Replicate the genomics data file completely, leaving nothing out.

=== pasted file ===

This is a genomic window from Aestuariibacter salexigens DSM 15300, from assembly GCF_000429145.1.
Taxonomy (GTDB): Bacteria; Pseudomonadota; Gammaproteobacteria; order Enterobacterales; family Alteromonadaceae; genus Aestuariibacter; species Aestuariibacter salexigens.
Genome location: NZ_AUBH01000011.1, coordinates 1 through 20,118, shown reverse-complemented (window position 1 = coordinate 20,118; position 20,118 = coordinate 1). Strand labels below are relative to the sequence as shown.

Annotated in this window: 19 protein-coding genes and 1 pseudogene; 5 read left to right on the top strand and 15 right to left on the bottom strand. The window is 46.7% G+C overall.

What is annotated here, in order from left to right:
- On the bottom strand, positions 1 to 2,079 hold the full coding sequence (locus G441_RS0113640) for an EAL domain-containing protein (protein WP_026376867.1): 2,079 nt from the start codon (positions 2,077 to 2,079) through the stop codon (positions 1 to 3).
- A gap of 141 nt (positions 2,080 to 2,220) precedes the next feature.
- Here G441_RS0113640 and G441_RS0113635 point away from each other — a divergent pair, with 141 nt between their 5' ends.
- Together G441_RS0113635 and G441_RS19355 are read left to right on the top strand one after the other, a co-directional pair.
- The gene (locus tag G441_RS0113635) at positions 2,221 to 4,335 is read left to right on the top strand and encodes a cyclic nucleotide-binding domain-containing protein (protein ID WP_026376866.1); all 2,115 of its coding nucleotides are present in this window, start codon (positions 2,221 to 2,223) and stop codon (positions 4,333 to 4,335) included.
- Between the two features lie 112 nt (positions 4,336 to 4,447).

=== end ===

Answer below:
This is a genomic window from Aestuariibacter salexigens DSM 15300, from assembly GCF_000429145.1.
Taxonomy (GTDB): Bacteria; Pseudomonadota; Gammaproteobacteria; order Enterobacterales; family Alteromonadaceae; genus Aestuariibacter; species Aestuariibacter salexigens.
Genome location: NZ_AUBH01000011.1, coordinates 1 through 20,118, shown reverse-complemented (window position 1 = coordinate 20,118; position 20,118 = coordinate 1). Strand labels below are relative to the sequence as shown.

Annotated in this window: 19 protein-coding genes and 1 pseudogene; 5 read left to right on the top strand and 15 right to left on the bottom strand. The window is 46.7% G+C overall.

What is annotated here, in order from left to right:
- On the bottom strand, positions 1 to 2,079 hold the full coding sequence (locus G441_RS0113640) for an EAL domain-containing protein (protein WP_026376867.1): 2,079 nt from the start codon (positions 2,077 to 2,079) through the stop codon (positions 1 to 3).
- A gap of 141 nt (positions 2,080 to 2,220) precedes the next feature.
- Here G441_RS0113640 and G441_RS0113635 point away from each other — a divergent pair, with 141 nt between their 5' ends.
- Together G441_RS0113635 and G441_RS19355 are read left to right on the top strand one after the other, a co-directional pair.
- The gene (locus tag G441_RS0113635) at positions 2,221 to 4,335 is read left to right on the top strand and encodes a cyclic nucleotide-binding domain-containing protein (protein ID WP_026376866.1); all 2,115 of its coding nucleotides are present in this window, start codon (positions 2,221 to 2,223) and stop codon (positions 4,333 to 4,335) included.
- Between the two features lie 112 nt (positions 4,336 to 4,447).